Supporting New Immigrants in Brentwood

Supporting New Immigrants in Brentwood

When a large influx of immigrants, fleeing a civil war in El Salvador transformed the hamlet of Brentwood in the 1980s, the members of Christ Episcopal Church knew they had to help make the newcomers welcome.

More than thirty years have passed, and the Salvadoran community has grown strong in western Suffolk County, but ministry to recent Spanish speaking immigrants remains essential to the Rev. Alejandra Trillos and her congregation. All of the worship services at the church are held in English and Spanish. Songs are sung in both languages. Only the Sunday School proceeds in a single language, because all of the children speak English.

Thanks to a grant from Episcopal Ministries of Long Island, the church, which has about 50 members, is often a hive of activity, running a thrift shop which provides not only low-priced clothing, but opportunities for local middle and high school students to fulfill their community service requirements.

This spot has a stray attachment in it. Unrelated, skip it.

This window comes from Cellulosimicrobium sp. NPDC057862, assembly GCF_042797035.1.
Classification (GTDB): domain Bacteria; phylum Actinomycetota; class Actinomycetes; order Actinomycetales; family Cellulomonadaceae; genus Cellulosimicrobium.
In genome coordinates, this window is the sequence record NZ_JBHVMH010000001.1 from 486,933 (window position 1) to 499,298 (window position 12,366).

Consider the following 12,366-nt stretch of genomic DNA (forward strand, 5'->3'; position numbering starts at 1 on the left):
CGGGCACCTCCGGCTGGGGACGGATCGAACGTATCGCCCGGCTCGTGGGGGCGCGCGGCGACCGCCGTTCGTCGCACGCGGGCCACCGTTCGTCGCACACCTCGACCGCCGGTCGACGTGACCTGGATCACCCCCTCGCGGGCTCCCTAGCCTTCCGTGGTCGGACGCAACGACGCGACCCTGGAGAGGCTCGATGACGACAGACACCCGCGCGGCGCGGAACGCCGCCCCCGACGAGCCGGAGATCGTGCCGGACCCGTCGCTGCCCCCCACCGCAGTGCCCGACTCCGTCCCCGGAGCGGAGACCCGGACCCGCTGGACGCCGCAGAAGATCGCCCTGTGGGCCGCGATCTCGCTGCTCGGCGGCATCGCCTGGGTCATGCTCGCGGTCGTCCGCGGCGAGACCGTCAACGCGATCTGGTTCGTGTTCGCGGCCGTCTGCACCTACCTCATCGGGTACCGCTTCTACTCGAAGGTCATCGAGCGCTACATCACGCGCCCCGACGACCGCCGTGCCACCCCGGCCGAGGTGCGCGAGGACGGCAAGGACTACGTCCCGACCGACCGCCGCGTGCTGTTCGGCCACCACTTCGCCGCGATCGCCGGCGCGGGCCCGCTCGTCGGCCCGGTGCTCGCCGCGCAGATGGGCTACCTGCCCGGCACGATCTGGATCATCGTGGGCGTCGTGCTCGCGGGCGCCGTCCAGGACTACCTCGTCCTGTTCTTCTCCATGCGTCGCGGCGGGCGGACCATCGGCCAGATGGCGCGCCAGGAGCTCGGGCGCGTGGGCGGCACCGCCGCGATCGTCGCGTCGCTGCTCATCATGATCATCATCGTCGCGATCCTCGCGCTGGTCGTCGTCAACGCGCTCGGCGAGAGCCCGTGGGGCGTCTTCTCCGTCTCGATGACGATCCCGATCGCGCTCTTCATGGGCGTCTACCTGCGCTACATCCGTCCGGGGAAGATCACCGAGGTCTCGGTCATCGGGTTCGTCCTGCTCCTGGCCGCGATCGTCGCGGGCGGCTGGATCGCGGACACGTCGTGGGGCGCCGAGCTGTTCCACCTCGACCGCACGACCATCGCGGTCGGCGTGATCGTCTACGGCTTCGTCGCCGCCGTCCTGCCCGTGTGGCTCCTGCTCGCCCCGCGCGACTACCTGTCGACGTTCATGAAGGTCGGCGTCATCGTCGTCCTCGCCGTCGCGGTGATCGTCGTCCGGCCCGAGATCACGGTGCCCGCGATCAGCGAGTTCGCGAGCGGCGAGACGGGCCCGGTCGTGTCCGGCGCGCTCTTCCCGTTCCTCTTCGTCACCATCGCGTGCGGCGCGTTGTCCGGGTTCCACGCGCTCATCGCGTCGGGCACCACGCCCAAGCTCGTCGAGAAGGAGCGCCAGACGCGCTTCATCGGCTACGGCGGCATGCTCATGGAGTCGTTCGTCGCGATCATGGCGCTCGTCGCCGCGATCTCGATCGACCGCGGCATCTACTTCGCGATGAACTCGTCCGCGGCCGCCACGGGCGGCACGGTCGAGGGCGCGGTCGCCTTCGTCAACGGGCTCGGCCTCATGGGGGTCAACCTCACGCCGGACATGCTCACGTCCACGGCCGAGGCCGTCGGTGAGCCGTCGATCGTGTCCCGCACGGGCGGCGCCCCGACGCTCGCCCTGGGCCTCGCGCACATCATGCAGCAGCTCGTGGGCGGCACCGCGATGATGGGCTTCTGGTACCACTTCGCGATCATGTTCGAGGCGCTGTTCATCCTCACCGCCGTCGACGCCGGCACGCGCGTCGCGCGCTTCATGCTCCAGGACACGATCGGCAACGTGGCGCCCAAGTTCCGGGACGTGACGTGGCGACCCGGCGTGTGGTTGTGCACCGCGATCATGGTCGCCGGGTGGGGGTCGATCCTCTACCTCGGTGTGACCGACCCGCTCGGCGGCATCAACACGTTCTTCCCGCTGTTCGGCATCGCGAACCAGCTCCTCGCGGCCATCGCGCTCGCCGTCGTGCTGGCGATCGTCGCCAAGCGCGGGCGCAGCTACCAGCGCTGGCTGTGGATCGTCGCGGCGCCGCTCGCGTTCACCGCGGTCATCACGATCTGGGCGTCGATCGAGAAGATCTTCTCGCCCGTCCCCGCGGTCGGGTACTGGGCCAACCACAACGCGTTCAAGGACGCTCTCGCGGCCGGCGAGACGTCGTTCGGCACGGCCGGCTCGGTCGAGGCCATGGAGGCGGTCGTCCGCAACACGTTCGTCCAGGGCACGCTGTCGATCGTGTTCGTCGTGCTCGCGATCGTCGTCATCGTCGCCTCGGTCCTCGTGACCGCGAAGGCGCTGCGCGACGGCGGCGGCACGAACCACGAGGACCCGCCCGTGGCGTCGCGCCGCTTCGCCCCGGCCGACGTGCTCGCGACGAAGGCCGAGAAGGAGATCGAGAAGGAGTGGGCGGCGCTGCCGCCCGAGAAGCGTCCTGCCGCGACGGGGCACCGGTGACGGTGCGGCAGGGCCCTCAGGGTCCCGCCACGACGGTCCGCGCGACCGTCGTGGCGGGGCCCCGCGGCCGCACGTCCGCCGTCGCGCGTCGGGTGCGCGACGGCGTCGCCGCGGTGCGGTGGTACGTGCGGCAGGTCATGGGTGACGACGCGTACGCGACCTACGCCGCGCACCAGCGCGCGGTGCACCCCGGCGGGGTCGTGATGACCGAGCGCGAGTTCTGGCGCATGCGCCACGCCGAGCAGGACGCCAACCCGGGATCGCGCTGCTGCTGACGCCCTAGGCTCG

“They are helping us, but they are also learning organizational skills and customer service skills in an organization that is healthy and loving and empowering,” Trillos says.

Christ Church also operates a food pantry, open one day every other week that provides food for about 40 families. “We have become like a hub,” Trillos says. “My personal goal has been to create partnerships with organizations that have been doing this kind of work for many years.”

Trillos herself is an immigrant, a native of Colombia who studied at Union Theological Seminary and was ordained in 2012. She knows firsthand how challenging adapting to a new culture and new bureaucracies can be. “We have developed educational talks throughout the year,” she says. “We call in different navigators to help people learn how to do things. To help them learn about health care, we bring in people who are health insurance representatives.”

Christ Church also works to clarify some of the misinformation about immigration issues that spreads among newly arrived immigrants.

“When people are working 14 hours a day,” Trillos says, “it is difficult to keep up with things.”